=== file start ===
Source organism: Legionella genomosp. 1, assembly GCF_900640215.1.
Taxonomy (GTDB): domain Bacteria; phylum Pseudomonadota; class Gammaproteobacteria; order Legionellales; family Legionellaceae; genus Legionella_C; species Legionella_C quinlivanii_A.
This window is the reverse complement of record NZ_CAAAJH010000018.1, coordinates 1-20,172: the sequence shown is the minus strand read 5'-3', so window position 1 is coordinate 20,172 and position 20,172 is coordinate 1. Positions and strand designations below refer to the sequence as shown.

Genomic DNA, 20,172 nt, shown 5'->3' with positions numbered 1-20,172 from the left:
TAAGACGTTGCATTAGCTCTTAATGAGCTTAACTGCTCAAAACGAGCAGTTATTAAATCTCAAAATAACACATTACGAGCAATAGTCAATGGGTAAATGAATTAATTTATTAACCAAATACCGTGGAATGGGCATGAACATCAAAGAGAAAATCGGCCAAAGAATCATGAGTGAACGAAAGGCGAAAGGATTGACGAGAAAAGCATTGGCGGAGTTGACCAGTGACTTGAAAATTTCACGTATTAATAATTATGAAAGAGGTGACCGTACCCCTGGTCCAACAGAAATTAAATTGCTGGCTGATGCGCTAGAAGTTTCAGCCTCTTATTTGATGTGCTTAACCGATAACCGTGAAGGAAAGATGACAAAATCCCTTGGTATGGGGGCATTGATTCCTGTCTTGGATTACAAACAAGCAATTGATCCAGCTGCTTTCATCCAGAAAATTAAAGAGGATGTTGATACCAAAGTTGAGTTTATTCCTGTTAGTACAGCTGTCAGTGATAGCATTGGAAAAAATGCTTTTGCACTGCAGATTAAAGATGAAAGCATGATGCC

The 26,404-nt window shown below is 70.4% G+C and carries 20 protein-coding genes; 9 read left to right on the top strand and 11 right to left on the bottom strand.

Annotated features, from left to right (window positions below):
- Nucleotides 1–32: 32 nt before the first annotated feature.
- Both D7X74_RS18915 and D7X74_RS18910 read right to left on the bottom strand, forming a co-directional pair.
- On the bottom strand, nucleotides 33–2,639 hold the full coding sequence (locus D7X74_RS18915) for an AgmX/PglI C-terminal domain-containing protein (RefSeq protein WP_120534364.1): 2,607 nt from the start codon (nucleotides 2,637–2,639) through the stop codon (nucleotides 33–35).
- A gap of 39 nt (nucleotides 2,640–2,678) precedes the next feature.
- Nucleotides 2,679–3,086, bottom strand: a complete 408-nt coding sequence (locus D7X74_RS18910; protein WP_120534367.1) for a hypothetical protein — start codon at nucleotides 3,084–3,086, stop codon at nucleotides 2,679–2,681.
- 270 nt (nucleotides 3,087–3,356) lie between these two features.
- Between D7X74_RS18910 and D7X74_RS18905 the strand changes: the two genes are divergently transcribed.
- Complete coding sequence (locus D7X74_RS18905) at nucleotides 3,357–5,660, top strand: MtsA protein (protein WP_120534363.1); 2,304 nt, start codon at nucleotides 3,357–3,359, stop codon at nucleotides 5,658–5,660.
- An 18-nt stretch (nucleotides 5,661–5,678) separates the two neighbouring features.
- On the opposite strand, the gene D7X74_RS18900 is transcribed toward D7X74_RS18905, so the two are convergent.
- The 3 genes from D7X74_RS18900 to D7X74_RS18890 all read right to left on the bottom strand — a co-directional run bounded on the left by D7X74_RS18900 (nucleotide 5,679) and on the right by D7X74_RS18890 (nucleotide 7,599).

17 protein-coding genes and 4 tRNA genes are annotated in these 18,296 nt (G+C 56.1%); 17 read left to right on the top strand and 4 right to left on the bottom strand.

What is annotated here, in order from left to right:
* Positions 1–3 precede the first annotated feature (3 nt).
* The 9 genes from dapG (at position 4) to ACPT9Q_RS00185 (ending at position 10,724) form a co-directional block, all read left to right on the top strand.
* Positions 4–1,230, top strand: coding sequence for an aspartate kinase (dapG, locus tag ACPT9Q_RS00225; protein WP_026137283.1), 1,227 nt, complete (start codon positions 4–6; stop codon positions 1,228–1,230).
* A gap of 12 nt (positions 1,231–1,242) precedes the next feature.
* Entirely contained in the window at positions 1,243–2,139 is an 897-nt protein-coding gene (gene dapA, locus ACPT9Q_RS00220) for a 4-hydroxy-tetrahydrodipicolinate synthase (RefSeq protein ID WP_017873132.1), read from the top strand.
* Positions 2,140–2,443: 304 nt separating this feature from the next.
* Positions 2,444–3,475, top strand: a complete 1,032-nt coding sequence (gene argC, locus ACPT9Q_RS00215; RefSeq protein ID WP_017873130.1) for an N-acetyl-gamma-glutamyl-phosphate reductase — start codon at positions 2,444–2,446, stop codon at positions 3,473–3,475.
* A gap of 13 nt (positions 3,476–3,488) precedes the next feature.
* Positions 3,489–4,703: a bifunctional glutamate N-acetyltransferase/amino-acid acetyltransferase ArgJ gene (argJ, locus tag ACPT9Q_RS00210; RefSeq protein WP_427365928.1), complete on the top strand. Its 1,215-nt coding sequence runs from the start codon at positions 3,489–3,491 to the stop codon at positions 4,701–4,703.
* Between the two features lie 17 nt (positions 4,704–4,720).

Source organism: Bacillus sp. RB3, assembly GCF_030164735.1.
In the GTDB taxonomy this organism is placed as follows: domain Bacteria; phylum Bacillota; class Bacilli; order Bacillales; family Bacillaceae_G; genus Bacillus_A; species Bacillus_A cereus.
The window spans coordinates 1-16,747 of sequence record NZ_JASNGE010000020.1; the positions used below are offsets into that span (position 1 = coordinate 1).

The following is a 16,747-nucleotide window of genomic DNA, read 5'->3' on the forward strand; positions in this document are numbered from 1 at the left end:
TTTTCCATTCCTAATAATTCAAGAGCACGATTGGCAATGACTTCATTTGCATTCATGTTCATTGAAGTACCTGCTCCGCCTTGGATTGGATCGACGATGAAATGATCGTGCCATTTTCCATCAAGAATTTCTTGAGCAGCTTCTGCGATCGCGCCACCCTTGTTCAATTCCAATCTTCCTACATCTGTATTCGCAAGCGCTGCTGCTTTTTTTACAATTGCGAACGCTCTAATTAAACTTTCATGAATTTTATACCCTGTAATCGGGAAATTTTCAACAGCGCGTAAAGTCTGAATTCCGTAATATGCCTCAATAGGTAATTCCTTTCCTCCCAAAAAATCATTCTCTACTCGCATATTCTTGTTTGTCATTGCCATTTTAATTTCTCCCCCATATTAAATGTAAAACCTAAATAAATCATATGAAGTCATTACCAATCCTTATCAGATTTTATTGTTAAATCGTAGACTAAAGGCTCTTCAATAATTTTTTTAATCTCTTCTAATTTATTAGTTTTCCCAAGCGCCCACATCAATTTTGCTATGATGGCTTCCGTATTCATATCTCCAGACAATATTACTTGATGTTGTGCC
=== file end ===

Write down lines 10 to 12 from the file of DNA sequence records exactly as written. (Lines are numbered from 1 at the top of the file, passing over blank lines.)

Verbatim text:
- On the bottom strand, nucleotides 33–2,639 hold the full coding sequence (locus D7X74_RS18915) for an AgmX/PglI C-terminal domain-containing protein (RefSeq protein WP_120534364.1): 2,607 nt from the start codon (nucleotides 2,637–2,639) through the stop codon (nucleotides 33–35).
- A gap of 39 nt (nucleotides 2,640–2,678) precedes the next feature.
- Nucleotides 2,679–3,086, bottom strand: a complete 408-nt coding sequence (locus D7X74_RS18910; protein WP_120534367.1) for a hypothetical protein — start codon at nucleotides 3,084–3,086, stop codon at nucleotides 2,679–2,681.